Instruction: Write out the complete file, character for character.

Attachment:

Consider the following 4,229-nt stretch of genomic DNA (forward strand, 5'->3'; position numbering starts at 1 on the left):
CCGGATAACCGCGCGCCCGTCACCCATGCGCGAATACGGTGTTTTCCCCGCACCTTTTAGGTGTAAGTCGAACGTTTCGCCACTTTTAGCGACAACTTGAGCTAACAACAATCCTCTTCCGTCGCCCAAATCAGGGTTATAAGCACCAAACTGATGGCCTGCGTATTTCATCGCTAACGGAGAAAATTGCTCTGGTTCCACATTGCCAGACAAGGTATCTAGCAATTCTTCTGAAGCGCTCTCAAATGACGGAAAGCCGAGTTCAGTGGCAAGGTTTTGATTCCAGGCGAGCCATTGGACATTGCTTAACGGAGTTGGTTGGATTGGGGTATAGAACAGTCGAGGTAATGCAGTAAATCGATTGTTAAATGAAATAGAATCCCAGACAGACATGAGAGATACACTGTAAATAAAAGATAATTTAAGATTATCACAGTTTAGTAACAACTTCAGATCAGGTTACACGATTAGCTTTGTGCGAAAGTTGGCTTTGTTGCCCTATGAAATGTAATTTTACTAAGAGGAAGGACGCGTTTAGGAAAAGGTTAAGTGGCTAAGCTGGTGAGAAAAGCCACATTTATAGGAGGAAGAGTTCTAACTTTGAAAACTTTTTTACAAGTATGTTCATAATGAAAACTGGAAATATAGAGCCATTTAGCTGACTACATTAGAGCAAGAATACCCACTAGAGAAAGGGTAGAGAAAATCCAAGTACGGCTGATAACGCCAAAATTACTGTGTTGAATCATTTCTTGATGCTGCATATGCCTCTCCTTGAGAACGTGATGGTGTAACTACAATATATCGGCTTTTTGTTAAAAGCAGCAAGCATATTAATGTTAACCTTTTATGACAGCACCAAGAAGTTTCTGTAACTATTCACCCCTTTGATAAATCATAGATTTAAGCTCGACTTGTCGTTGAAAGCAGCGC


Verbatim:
Consider the following 4,229-nt stretch of genomic DNA (forward strand, 5'->3'; position numbering starts at 1 on the left):
CCGGATAACCGCGCGCCCGTCACCCATGCGCGAATACGGTGTTTTCCCCGCACCTTTTAGGTGTAAGTCGAACGTTTCGCCACTTTTAGCGACAACTTGAGCTAACAACAATCCTCTTCCGTCGCCCAAATCAGGGTTATAAGCACCAAACTGATGGCCTGCGTATTTCATCGCTAACGGAGAAAATTGCTCTGGTTCCACATTGCCAGACAAGGTATCTAGCAATTCTTCTGAAGCGCTCTCAAATGACGGAAAGCCGAGTTCAGTGGCAAGGTTTTGATTCCAGGCGAGCCATTGGACATTGCTTAACGGAGTTGGTTGGATTGGGGTATAGAACAGTCGAGGTAATGCAGTAAATCGATTGTTAAATGAAATAGAATCCCAGACAGACATGAGAGATACACTGTAAATAAAAGATAATTTAAGATTATCACAGTTTAGTAACAACTTCAGATCAGGTTACACGATTAGCTTTGTGCGAAAGTTGGCTTTGTTGCCCTATGAAATGTAATTTTACTAAGAGGAAGGACGCGTTTAGGAAAAGGTTAAGTGGCTAAGCTGGTGAGAAAAGCCACATTTATAGGAGGAAGAGTTCTAACTTTGAAAACTTTTTTACAAGTATGTTCATAATGAAAACTGGAAATATAGAGCCATTTAGCTGACTACATTAGAGCAAGAATACCCACTAGAGAAAGGGTAGAGAAAATCCAAGTACGGCTGATAACGCCAAAATTACTGTGTTGAATCATTTCTTGATGCTGCATATGCCTCTCCTTGAGAACGTGATGGTGTAACTACAATATATCGGCTTTTTGTTAAAAGCAGCAAGCATATTAATGTTAACCTTTTATGACAGCACCAAGAAGTTTCTGTAACTATTCACCCCTTTGATAAATCATAGATTTAAGCTCGACTTGTCGTTGAAAGCAGCGC